The Future of the Industrial Workforce
Future of Supply Chain, Episode 27
750 BILLION dollars.
That’s how much money is exchanged between employers and their workforce in the industrial, logistics, and manufacturing industries each year.
Yet, as a general rule, these industries regularly rank as the most dis-satisfied and frustrated workforces in the country. Additionally, employers are constantly searching for new ways to retain, re-train, or replace their workforce for a myriad of reasons. There has to be a better way of finding, educating, and incentivizing industrial workers to build a career in these incredibly important (and lucrative) areas.
Dan Johnston came to this same conclusion while managing a manufacturing facility. Upon arrival in his new role, he was immediately faced with the massive problems that existed at the facility due in large part to outsourced workforce management (e.g. staffing firms), and the proverbially opaque windows into roles that left industrial workers with a fuzzy view of what the opportunities actually were within the company.
After doing further investigation, Dan realized that prospective workers had little to know understanding of what skills they needed in order to build a successful career within the company. Further, as Dan began to discuss his observation with industry CEOs it became abundantly clear that hiring and retention was their number one pain point.
Dan and his team decided to open the walled gardens that staffing companies had created between the supply (industrial workers) and demand (companies that are hiring) within the industry and began to introduce transparency to the jobs available, skills needed for success, and roadmap to achieving those skills as an industrial worker. Additionally, they began tracking the types of employees that were excelling at their jobs within companies and created automated triggers that could identify the right characteristics, knowledge, ability, and aspiration required to create a successful long-term career in industrial jobs.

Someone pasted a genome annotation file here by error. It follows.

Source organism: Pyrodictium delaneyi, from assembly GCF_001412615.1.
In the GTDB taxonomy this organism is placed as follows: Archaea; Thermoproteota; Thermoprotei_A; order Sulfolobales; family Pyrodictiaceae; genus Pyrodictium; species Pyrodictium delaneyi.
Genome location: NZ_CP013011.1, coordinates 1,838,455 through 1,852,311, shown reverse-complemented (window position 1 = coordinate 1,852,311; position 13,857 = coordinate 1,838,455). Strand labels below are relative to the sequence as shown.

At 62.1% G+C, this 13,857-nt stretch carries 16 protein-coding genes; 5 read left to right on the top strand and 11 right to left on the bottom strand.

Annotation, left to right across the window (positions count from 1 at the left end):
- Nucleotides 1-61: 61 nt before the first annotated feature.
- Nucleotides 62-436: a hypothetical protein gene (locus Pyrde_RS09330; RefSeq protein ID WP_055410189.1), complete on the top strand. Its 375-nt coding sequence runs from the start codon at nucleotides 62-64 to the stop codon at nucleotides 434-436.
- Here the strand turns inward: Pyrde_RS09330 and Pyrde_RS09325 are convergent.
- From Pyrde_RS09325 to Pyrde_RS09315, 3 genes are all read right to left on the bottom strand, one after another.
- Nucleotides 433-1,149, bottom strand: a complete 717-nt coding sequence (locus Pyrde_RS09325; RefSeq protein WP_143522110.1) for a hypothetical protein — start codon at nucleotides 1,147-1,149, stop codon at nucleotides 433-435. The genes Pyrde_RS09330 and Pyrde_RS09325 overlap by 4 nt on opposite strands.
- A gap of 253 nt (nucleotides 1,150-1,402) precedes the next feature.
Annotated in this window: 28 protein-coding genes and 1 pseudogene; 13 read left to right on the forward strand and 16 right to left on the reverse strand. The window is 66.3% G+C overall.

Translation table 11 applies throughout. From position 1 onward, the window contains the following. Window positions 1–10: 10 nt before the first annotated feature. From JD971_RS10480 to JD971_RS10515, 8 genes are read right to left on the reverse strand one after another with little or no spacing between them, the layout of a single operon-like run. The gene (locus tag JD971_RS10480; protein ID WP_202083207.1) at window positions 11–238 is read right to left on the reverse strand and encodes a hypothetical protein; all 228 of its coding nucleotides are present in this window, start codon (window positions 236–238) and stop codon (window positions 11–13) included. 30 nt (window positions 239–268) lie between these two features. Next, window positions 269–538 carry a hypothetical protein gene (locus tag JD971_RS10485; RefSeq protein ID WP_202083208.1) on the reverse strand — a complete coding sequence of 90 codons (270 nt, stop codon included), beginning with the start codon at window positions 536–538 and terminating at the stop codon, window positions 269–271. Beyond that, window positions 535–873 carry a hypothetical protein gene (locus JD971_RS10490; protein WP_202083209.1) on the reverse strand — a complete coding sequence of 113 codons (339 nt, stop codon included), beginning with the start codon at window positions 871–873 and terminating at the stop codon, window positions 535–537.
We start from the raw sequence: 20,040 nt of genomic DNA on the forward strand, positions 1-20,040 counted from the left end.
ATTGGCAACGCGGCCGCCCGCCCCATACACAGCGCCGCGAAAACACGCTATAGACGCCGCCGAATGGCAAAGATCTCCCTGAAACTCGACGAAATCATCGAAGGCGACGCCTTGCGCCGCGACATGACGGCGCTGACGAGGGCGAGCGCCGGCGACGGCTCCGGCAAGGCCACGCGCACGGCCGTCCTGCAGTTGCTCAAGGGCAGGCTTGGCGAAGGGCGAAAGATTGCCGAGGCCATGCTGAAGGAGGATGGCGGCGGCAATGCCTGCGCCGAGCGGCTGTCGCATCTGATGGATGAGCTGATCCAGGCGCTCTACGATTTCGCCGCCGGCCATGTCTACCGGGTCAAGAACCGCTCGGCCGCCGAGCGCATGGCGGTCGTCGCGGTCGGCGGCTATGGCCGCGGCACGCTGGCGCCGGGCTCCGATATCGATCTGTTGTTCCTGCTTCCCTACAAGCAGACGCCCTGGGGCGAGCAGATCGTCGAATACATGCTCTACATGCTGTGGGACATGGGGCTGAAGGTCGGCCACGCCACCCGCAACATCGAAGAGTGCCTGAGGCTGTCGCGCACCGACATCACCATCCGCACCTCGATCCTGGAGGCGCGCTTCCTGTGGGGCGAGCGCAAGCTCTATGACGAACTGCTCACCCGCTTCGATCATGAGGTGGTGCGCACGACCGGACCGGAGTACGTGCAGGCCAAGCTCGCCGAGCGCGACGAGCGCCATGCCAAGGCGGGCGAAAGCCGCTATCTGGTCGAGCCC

Workstep now provides industrial workers with a path to building a long-term career, and is opening the doors to the thousands of jobs that are available within the industrial marketplace. By providing coaching and ongoing education to workers, Workstep is able to teach workers the skills they need to have in an evolving marketplace; while also driving retention and longevity for the companies who utilize the platform.
In an industry that considers 60% retention “good” the upside of a product like Workstep is clear. While more subtle, the outcomes provided to both the employer and their employees are providing massive benefit to a large contingent of people.
By providing transparency in the form role description, salary, daily tasks, upward mobility, and culture; Workstep is able to direct prospective employees to the roles that truly fit their skillset and abilities. This is a win-win for the hiring companies as they continue their march toward the “holy grail” of worker retention.
July 27, 2019